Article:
Electronica 2010

13.11.2010 15:13

This was a busy week. First a trip to Vienna and then to München to visit Electronica 2010 fair. I spent a day there which is way too little time for anything more than a quick trip through all the halls and a chat or two. If it has anything to do with electronics it was probably on display there.

Entrance to Electronica 2010

First thing I found out is that nobody expects you to be there only to see pretty things first hand and find out about the latest developments in the field. As soon as you stop for a moment in front of a stand to have a closer look at something that looks interesting someone will run to you and start talking. Which is great, until the discussion inevitably turns into how many tens of thousands of components you're looking to buy or how many of those five-figure dollars oscilloscopes you need. Which in my case made for a kind of an awkward end of the discussion.

While everybody was trying to shove cheap plastic pens, cups and bags into your hands (practice which I successfully avoided) apparently nobody would give you anything useful, like a sample of their latest component that could be used for prototyping. How weird is that? On a related note the iPad currently appears to be the ultimate attention grabber. Every other company was offering a chance of winning one in exchange for spending a few minutes at their booth.

Oh, and I managed to fall prey to a couple of American hard-sell types from which I almost had to run away. You know, the type of guys that won't take no for an answer, even when you tell them you're not even remotely interested in what they're selling. Now I know how what a human equivalent of e-mail spam is.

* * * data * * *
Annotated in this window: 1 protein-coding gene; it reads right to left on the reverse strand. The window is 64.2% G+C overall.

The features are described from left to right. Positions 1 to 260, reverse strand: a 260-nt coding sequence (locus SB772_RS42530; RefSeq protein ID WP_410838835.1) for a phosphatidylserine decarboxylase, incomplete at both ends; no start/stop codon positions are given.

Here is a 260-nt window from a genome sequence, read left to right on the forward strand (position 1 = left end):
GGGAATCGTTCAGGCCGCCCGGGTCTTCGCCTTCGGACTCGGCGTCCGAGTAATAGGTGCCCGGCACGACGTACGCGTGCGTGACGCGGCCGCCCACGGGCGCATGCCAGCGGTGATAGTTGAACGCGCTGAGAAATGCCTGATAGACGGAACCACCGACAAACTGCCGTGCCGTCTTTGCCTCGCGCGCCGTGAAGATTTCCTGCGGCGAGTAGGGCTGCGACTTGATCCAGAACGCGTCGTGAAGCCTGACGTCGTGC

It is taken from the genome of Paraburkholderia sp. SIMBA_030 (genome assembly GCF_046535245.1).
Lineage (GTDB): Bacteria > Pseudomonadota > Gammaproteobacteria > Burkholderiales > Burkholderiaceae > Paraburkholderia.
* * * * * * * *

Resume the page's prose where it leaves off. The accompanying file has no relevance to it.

From a more technical standpoint, I expected more from the Displays section of the fair. I've seen only one E-ink display and OLEDs were limited to applications like tiny MP3 players and such. Rather than on new display technologies the focus seemed to be on smart LCD panels that have very high-level interfaces and are simple to use (i.e. "draw line here" commands instead of accessing a framebuffer).

On the equipment side the trend of having Windows running on your oscilloscope continues. On one hand these things offer some really nice features like on-the-fly decoding of various digital protocols and very long time windows. On the other hand you (still) get pop-ups reminding you to update your anti-virus software. Not that nice, especially if it happens while you're demonstrating the scope in front of potential customers.

Finally, one thing worth seeing first hand were the few automatic PCB placement and testing machines on display. It's just amazing how fast and accurate those tiny robotic probes and manipulators are getting.

In conclusion Electronica 2010 was worth a visit although I've seen no terribly surprising things. It would probably also be worth staying a day longer to attend a talk or two. The only bad thing about it is that when you get back to reality you realize that most of the components and equipment you saw there are only available to people designing for production runs that go into millions of items.

Posted by Tomaž | Categories: Life

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